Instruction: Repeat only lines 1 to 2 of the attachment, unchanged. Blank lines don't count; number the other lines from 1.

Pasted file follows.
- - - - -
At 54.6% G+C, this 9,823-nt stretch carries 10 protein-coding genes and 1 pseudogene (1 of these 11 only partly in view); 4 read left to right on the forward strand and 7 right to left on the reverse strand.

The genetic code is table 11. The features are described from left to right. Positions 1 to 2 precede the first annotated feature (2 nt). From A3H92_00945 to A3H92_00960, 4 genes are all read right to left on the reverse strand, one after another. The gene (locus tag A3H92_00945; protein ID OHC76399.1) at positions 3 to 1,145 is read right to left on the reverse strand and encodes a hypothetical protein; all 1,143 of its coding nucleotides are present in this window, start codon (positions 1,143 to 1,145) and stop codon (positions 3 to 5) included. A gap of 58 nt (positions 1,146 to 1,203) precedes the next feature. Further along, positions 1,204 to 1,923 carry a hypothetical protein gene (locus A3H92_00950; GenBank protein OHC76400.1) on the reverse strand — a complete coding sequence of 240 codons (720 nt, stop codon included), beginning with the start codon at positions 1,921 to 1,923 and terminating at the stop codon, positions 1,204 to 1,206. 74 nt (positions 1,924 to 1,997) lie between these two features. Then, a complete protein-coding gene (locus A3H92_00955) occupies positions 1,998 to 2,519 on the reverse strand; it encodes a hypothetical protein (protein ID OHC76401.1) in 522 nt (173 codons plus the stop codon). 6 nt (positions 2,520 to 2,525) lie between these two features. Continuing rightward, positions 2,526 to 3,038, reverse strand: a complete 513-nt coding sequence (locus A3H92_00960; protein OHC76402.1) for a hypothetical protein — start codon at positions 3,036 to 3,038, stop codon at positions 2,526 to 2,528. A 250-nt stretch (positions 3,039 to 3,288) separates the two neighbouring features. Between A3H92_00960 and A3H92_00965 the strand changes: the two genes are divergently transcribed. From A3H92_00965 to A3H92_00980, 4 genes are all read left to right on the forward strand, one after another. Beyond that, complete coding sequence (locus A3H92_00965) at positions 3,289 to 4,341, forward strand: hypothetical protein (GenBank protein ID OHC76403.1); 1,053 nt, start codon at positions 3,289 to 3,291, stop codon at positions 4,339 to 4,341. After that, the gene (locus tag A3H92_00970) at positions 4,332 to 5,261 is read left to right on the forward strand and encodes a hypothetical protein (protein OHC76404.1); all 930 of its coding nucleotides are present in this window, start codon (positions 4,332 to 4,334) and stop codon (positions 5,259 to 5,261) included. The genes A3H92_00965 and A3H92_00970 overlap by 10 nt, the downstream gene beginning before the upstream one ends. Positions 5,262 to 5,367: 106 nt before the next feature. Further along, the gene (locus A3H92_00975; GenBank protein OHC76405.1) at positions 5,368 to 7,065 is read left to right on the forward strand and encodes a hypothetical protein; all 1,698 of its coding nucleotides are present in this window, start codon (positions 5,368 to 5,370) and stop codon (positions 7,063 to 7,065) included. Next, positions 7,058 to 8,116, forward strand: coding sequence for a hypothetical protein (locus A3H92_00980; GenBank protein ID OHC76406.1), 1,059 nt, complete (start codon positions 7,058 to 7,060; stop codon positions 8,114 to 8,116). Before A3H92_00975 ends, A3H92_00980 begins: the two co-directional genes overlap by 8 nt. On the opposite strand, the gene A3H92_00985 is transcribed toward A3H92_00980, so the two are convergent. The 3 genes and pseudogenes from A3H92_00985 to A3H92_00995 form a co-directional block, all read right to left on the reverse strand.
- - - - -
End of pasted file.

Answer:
At 54.6% G+C, this 9,823-nt stretch carries 10 protein-coding genes and 1 pseudogene (1 of these 11 only partly in view); 4 read left to right on the forward strand and 7 right to left on the reverse strand.

The genetic code is table 11. The features are described from left to right. Positions 1 to 2 precede the first annotated feature (2 nt). From A3H92_00945 to A3H92_00960, 4 genes are all read right to left on the reverse strand, one after another. The gene (locus tag A3H92_00945; protein ID OHC76399.1) at positions 3 to 1,145 is read right to left on the reverse strand and encodes a hypothetical protein; all 1,143 of its coding nucleotides are present in this window, start codon (positions 1,143 to 1,145) and stop codon (positions 3 to 5) included. A gap of 58 nt (positions 1,146 to 1,203) precedes the next feature. Further along, positions 1,204 to 1,923 carry a hypothetical protein gene (locus A3H92_00950; GenBank protein OHC76400.1) on the reverse strand — a complete coding sequence of 240 codons (720 nt, stop codon included), beginning with the start codon at positions 1,921 to 1,923 and terminating at the stop codon, positions 1,204 to 1,206. 74 nt (positions 1,924 to 1,997) lie between these two features. Then, a complete protein-coding gene (locus A3H92_00955) occupies positions 1,998 to 2,519 on the reverse strand; it encodes a hypothetical protein (protein ID OHC76401.1) in 522 nt (173 codons plus the stop codon). 6 nt (positions 2,520 to 2,525) lie between these two features. Continuing rightward, positions 2,526 to 3,038, reverse strand: a complete 513-nt coding sequence (locus A3H92_00960; protein OHC76402.1) for a hypothetical protein — start codon at positions 3,036 to 3,038, stop codon at positions 2,526 to 2,528. A 250-nt stretch (positions 3,039 to 3,288) separates the two neighbouring features. Between A3H92_00960 and A3H92_00965 the strand changes: the two genes are divergently transcribed. From A3H92_00965 to A3H92_00980, 4 genes are all read left to right on the forward strand, one after another. Beyond that, complete coding sequence (locus A3H92_00965) at positions 3,289 to 4,341, forward strand: hypothetical protein (GenBank protein ID OHC76403.1); 1,053 nt, start codon at positions 3,289 to 3,291, stop codon at positions 4,339 to 4,341. After that, the gene (locus tag A3H92_00970) at positions 4,332 to 5,261 is read left to right on the forward strand and encodes a hypothetical protein (protein OHC76404.1); all 930 of its coding nucleotides are present in this window, start codon (positions 4,332 to 4,334) and stop codon (positions 5,259 to 5,261) included. The genes A3H92_00965 and A3H92_00970 overlap by 10 nt, the downstream gene beginning before the upstream one ends. Positions 5,262 to 5,367: 106 nt before the next feature. Further along, the gene (locus A3H92_00975; GenBank protein OHC76405.1) at positions 5,368 to 7,065 is read left to right on the forward strand and encodes a hypothetical protein; all 1,698 of its coding nucleotides are present in this window, start codon (positions 5,368 to 5,370) and stop codon (positions 7,063 to 7,065) included. Next, positions 7,058 to 8,116, forward strand: coding sequence for a hypothetical protein (locus A3H92_00980; GenBank protein ID OHC76406.1), 1,059 nt, complete (start codon positions 7,058 to 7,060; stop codon positions 8,114 to 8,116). Before A3H92_00975 ends, A3H92_00980 begins: the two co-directional genes overlap by 8 nt. On the opposite strand, the gene A3H92_00985 is transcribed toward A3H92_00980, so the two are convergent. The 3 genes and pseudogenes from A3H92_00985 to A3H92_00995 form a co-directional block, all read right to left on the reverse strand.